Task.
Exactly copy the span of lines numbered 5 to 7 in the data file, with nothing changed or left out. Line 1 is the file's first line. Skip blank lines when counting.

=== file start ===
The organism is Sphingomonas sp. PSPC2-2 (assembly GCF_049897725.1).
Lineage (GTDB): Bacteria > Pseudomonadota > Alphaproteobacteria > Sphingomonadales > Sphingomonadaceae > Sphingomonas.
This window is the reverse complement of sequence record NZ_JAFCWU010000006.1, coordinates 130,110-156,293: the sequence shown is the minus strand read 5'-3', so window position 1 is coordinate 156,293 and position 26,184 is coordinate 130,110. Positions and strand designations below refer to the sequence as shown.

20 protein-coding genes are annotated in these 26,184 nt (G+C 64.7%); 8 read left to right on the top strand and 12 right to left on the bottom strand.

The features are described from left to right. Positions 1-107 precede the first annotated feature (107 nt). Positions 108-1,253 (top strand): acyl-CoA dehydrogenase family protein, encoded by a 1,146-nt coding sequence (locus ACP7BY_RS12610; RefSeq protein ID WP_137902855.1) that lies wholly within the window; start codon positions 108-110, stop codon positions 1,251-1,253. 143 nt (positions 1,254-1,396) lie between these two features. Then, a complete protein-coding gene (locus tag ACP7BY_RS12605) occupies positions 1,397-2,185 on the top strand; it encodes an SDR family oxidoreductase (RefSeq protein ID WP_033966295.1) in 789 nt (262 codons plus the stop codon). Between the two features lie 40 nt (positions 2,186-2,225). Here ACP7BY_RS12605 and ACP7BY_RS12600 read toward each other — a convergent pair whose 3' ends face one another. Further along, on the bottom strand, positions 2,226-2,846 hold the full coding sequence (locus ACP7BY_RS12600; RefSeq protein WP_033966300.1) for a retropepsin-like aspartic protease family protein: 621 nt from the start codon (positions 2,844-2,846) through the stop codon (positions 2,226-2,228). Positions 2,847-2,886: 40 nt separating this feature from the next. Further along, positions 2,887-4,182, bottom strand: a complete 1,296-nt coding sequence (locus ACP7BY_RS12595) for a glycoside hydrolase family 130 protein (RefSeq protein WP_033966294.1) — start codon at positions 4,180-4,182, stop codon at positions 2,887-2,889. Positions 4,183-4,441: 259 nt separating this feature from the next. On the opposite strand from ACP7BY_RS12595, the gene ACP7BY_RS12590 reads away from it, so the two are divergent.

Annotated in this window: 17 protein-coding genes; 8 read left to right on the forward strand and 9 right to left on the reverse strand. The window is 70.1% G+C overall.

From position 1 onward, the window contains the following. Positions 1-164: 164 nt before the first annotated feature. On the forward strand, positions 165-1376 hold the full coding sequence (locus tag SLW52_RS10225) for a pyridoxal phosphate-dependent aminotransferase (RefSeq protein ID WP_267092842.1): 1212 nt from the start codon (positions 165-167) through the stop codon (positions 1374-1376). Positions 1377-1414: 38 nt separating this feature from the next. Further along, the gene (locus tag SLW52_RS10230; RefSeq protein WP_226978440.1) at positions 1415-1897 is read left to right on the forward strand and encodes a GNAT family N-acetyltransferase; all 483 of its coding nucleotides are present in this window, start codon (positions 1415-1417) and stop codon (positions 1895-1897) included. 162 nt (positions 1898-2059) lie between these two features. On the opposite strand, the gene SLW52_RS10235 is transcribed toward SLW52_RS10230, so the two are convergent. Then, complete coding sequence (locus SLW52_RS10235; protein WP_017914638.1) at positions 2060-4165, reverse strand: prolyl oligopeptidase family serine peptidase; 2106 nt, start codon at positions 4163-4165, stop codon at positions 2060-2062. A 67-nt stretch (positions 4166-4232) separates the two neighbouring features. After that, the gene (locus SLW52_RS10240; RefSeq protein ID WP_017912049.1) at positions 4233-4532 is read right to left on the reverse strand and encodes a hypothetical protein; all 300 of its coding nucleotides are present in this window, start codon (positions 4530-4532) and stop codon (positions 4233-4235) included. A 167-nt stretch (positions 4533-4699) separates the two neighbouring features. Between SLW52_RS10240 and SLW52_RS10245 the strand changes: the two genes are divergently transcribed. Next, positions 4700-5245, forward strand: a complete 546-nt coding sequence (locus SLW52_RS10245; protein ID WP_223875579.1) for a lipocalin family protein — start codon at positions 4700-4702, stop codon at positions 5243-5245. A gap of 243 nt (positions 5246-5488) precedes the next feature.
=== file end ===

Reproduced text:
The features are described from left to right. Positions 1-107 precede the first annotated feature (107 nt). Positions 108-1,253 (top strand): acyl-CoA dehydrogenase family protein, encoded by a 1,146-nt coding sequence (locus ACP7BY_RS12610; RefSeq protein ID WP_137902855.1) that lies wholly within the window; start codon positions 108-110, stop codon positions 1,251-1,253. 143 nt (positions 1,254-1,396) lie between these two features. Then, a complete protein-coding gene (locus tag ACP7BY_RS12605) occupies positions 1,397-2,185 on the top strand; it encodes an SDR family oxidoreductase (RefSeq protein ID WP_033966295.1) in 789 nt (262 codons plus the stop codon). Between the two features lie 40 nt (positions 2,186-2,225). Here ACP7BY_RS12605 and ACP7BY_RS12600 read toward each other — a convergent pair whose 3' ends face one another. Further along, on the bottom strand, positions 2,226-2,846 hold the full coding sequence (locus ACP7BY_RS12600; RefSeq protein WP_033966300.1) for a retropepsin-like aspartic protease family protein: 621 nt from the start codon (positions 2,844-2,846) through the stop codon (positions 2,226-2,228). Positions 2,847-2,886: 40 nt separating this feature from the next. Further along, positions 2,887-4,182, bottom strand: a complete 1,296-nt coding sequence (locus ACP7BY_RS12595) for a glycoside hydrolase family 130 protein (RefSeq protein WP_033966294.1) — start codon at positions 4,180-4,182, stop codon at positions 2,887-2,889. Positions 4,183-4,441: 259 nt separating this feature from the next. On the opposite strand from ACP7BY_RS12595, the gene ACP7BY_RS12590 reads away from it, so the two are divergent.

Annotated in this window: 17 protein-coding genes; 8 read left to right on the forward strand and 9 right to left on the reverse strand. The window is 70.1% G+C overall.

From position 1 onward, the window contains the following. Positions 1-164: 164 nt before the first annotated feature. On the forward strand, positions 165-1376 hold the full coding sequence (locus tag SLW52_RS10225) for a pyridoxal phosphate-dependent aminotransferase (RefSeq protein ID WP_267092842.1): 1212 nt from the start codon (positions 165-167) through the stop codon (positions 1374-1376). Positions 1377-1414: 38 nt separating this feature from the next. Further along, the gene (locus tag SLW52_RS10230; RefSeq protein WP_226978440.1) at positions 1415-1897 is read left to right on the forward strand and encodes a GNAT family N-acetyltransferase; all 483 of its coding nucleotides are present in this window, start codon (positions 1415-1417) and stop codon (positions 1895-1897) included. 162 nt (positions 1898-2059) lie between these two features. On the opposite strand, the gene SLW52_RS10235 is transcribed toward SLW52_RS10230, so the two are convergent. Then, complete coding sequence (locus SLW52_RS10235; protein WP_017914638.1) at positions 2060-4165, reverse strand: prolyl oligopeptidase family serine peptidase; 2106 nt, start codon at positions 4163-4165, stop codon at positions 2060-2062. A 67-nt stretch (positions 4166-4232) separates the two neighbouring features. After that, the gene (locus SLW52_RS10240; RefSeq protein ID WP_017912049.1) at positions 4233-4532 is read right to left on the reverse strand and encodes a hypothetical protein; all 300 of its coding nucleotides are present in this window, start codon (positions 4530-4532) and stop codon (positions 4233-4235) included. A 167-nt stretch (positions 4533-4699) separates the two neighbouring features. Between SLW52_RS10240 and SLW52_RS10245 the strand changes: the two genes are divergently transcribed. Next, positions 4700-5245, forward strand: a complete 546-nt coding sequence (locus SLW52_RS10245; protein ID WP_223875579.1) for a lipocalin family protein — start codon at positions 4700-4702, stop codon at positions 5243-5245. A gap of 243 nt (positions 5246-5488) precedes the next feature.